Fishing & Boating in the Northwoods

Knives for Boning and Filleting Fish  

My father told me that there was always “the right tool for the right job.” A wrong or inappropriate tool always leads to a poor result at best. And an unfortunate accident at worst. I learned that lesson the hard way…

WARNING: This article contains graphic images of fish filleting that some readers may find disturbing.

In my book, Filleting Freshwater Game Fish: Northern, Walleye, Bass and Bluegill, I have dedicated the very first chapter to knives. Why? Well, when it comes to filleting, the right tool is essential to getting the job done well! What sets a fish filleting knife apart is its blade, and a god blade is crucial to getting the job done right.

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If you have filleted as many fish as I have, you will eventually have access to and the opportunity to use a variety of different knives. Sooner or later, you are bound to find one brand that works best for you.

Over the years, I have tried numerous brands of filleting knives (Normark, Rapala, Wüsthof, Zwilling J.A. Henckels, and Chicago Cutlery, to name just a few of the dozens of choices out there) and found them all to be useful. I certainly would not “dis” any of them, as they all have a place and purpose in my personal collection.

knives for filleting
Preparing to fillet a northern pike with the Henckels Zwilling 7″ Fillet Knife

My passion for cooking however – as well as my years spent in restaurant kitchens – has led me to purchase a single brand of knife for a plethora of purposes: Henckels.

Henckels Knives

My first 9″ chef knife and sharpening steel were purchased way back in 1975 – making them now almost 50 years old. They are still like brand new… My point is this: a good knife is a great investment and, treated well, will last a lifetime. I take very good care of my knives.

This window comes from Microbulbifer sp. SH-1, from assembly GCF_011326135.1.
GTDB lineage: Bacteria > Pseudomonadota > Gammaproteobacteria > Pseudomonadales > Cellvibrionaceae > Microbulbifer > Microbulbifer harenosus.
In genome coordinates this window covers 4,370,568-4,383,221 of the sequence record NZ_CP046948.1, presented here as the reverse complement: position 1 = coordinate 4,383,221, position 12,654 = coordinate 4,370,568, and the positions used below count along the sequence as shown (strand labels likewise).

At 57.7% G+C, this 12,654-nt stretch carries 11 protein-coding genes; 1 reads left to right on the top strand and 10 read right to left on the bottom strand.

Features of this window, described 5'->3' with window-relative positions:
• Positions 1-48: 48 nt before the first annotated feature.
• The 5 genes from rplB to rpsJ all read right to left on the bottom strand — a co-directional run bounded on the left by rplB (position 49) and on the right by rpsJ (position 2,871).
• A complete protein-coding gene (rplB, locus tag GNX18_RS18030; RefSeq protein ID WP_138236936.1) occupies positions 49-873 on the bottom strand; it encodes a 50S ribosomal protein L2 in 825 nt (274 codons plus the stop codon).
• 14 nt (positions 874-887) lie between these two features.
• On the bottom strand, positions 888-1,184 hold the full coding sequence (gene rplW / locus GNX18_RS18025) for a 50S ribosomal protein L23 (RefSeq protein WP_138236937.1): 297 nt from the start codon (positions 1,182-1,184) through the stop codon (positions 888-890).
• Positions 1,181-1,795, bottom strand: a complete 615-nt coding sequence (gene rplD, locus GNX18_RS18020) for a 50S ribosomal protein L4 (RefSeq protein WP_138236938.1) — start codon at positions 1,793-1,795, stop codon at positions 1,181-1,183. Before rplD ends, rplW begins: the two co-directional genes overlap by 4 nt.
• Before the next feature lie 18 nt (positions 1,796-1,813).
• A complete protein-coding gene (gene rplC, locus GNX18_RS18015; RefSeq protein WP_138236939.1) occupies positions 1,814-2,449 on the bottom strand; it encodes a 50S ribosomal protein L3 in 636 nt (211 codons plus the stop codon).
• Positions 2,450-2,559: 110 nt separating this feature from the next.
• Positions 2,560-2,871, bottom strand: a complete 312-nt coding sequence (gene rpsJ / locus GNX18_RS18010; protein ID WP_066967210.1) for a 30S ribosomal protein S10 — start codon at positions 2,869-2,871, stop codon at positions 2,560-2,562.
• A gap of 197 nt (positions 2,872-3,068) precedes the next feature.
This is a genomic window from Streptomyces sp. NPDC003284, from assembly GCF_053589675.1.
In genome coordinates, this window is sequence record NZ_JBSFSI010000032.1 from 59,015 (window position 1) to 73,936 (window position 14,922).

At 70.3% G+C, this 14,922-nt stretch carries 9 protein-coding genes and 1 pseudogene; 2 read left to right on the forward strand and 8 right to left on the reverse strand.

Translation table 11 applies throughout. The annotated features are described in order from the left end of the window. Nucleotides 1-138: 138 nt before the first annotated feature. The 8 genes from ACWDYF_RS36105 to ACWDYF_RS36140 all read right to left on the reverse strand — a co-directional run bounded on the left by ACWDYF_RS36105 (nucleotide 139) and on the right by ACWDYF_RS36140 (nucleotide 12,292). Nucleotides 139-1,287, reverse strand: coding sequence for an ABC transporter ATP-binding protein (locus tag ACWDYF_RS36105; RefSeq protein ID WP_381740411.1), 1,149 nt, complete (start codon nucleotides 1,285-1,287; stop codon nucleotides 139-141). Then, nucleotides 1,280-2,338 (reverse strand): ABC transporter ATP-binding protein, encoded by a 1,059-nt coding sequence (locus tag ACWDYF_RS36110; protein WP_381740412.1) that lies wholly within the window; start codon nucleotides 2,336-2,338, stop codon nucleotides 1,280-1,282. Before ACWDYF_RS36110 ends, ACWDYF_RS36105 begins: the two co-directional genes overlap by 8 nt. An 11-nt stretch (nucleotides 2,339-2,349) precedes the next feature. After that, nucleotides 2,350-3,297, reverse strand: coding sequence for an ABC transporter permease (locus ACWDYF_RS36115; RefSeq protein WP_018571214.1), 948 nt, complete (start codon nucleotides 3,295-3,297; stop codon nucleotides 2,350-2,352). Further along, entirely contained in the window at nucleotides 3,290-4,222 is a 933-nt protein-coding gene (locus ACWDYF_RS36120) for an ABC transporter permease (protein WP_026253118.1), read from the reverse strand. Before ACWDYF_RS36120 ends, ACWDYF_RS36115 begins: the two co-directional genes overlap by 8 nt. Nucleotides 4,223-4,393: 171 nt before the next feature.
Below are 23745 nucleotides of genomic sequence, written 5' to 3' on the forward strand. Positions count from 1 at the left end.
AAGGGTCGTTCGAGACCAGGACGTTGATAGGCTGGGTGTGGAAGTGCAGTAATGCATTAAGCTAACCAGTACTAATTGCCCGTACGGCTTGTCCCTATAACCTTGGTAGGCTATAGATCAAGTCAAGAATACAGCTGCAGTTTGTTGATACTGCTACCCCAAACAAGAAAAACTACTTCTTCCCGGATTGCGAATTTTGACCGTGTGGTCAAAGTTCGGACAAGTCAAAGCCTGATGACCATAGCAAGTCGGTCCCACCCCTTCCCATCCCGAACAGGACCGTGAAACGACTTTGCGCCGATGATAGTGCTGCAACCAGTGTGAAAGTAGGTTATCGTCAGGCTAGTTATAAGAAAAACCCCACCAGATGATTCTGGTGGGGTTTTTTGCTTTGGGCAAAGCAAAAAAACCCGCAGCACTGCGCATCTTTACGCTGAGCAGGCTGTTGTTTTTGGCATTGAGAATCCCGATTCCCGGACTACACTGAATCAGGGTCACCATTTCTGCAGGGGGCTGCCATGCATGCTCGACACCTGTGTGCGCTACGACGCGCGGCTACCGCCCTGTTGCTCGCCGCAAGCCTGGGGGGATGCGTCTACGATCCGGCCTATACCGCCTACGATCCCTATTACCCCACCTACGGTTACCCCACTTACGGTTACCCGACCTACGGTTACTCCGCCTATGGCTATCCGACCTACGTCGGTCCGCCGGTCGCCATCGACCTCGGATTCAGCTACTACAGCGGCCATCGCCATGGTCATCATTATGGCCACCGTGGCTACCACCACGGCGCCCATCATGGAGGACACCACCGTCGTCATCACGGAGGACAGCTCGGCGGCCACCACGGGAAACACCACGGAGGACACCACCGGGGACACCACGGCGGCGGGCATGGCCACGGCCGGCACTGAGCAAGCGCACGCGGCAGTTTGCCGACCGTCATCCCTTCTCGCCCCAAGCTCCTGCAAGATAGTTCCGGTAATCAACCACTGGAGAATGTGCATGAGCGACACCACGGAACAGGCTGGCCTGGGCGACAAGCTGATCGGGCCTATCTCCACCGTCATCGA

I’ll be the first to say that Henckels knives are not inexpensive, by any stretch of the imagination. The 7″ fillet knife I mention below is now almost double what I paid for mine. But as I said, if taken care of properly, it will definitely last a lifetime.

My Recommendations

I have included some links in this article to the equipment that I have mentioned in my book; I also use these same knives both at home and while fishing in the Northwoods. If you’re not sure where to begin, try the 5.5-inch fillet knife first, as it is a bit easier to handle and a tad less expensive. Once you become more comfortable with the filleting methods, you can try the 7-inch fillet knife.

Many fishermen I have talked with obviously have their own preferences; they often prefer a six-inch blade over the seven-inch that I suggest. They also tend to shy away from Henckels because of the price. I understand that. But no matter what brand or blade-length you ultimately decide upon, keep one thing in mind: the old adage: “you get what you pay for” still rings true when purchasing a knife. Get a good quality knife, make certain to keep it clean and sharp, and it will serve you well and long.

I’ll see you On the Lake.

R. Karl

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R. Karl

Angler, Author & Epicure

Fishing since the age of eight.  Seriously writing since the age of 16. Chef and foodie from the age of 22 years… and counting. So much to learn and so little time. I have enjoyed every minute of it all.  Whether on the water (where I like it best), in the kitchen, or at the keyboard, churning out content, I feel like I have found my place.  I am sharing it with you in the hope that some of what I love to do will rub off on you. I hope to see you On the Lake!

R. Karl

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